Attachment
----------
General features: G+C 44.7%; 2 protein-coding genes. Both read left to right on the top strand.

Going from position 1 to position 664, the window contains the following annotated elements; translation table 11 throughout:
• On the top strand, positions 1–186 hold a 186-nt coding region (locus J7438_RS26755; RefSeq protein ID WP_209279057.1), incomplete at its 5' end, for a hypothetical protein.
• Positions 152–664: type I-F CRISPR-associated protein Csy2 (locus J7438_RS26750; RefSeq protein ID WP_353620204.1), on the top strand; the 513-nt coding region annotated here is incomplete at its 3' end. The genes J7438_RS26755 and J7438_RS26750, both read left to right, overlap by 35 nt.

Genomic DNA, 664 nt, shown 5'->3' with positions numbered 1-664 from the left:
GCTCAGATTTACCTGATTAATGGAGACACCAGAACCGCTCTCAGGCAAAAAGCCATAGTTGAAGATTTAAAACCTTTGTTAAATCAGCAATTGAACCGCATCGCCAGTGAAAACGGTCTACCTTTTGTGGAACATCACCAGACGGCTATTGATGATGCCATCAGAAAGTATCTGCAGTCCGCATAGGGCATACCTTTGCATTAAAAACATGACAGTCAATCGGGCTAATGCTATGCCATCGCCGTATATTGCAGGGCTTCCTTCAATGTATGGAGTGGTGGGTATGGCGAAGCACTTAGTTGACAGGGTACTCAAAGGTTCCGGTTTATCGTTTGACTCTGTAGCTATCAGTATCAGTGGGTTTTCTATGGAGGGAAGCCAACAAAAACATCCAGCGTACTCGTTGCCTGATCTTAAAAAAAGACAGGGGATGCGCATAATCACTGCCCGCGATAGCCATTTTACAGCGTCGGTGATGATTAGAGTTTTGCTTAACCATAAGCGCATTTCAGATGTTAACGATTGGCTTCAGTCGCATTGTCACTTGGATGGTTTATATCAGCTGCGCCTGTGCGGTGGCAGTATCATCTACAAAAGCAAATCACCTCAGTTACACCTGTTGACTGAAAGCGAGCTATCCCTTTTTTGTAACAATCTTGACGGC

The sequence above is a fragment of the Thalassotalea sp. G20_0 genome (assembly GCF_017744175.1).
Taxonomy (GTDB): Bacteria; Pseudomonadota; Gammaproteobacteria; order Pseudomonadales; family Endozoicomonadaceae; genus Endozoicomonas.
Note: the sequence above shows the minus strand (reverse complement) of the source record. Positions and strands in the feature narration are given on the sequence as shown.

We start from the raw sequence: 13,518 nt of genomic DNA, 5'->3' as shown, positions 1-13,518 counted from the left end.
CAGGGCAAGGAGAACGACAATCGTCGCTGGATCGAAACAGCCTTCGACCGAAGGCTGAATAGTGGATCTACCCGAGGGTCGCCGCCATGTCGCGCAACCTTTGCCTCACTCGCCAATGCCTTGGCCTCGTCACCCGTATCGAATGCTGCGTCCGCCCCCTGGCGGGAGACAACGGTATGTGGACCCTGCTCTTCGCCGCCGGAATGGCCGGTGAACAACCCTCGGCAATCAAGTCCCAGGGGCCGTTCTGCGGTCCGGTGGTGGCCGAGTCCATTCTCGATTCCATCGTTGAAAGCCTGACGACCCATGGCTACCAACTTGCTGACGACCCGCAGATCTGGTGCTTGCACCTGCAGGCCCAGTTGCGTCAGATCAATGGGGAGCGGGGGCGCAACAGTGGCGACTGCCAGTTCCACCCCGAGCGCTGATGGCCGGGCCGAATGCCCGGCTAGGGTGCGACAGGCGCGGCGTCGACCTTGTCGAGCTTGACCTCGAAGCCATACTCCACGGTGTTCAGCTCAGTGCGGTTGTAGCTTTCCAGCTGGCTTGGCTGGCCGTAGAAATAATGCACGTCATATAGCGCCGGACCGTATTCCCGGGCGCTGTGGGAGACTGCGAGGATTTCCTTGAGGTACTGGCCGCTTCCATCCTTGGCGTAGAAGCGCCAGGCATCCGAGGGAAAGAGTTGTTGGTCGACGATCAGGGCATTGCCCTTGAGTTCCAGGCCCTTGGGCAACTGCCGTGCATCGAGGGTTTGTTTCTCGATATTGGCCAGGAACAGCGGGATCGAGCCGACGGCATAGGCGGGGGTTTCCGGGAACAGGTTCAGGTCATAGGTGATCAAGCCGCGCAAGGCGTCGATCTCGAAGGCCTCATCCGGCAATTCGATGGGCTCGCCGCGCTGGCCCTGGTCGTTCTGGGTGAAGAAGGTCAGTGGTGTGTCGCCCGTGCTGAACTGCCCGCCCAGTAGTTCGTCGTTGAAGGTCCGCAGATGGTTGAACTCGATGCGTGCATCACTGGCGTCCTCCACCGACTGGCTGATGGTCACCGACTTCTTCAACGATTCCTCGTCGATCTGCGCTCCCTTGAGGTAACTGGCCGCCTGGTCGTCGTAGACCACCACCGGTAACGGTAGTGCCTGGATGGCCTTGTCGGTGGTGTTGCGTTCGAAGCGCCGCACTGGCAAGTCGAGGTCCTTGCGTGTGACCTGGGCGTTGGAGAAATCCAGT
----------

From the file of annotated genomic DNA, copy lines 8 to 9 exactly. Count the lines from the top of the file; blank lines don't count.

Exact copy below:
Taxonomy (GTDB): Bacteria; Pseudomonadota; Gammaproteobacteria; order Pseudomonadales; family Endozoicomonadaceae; genus Endozoicomonas.
Note: the sequence above shows the minus strand (reverse complement) of the source record. Positions and strands in the feature narration are given on the sequence as shown.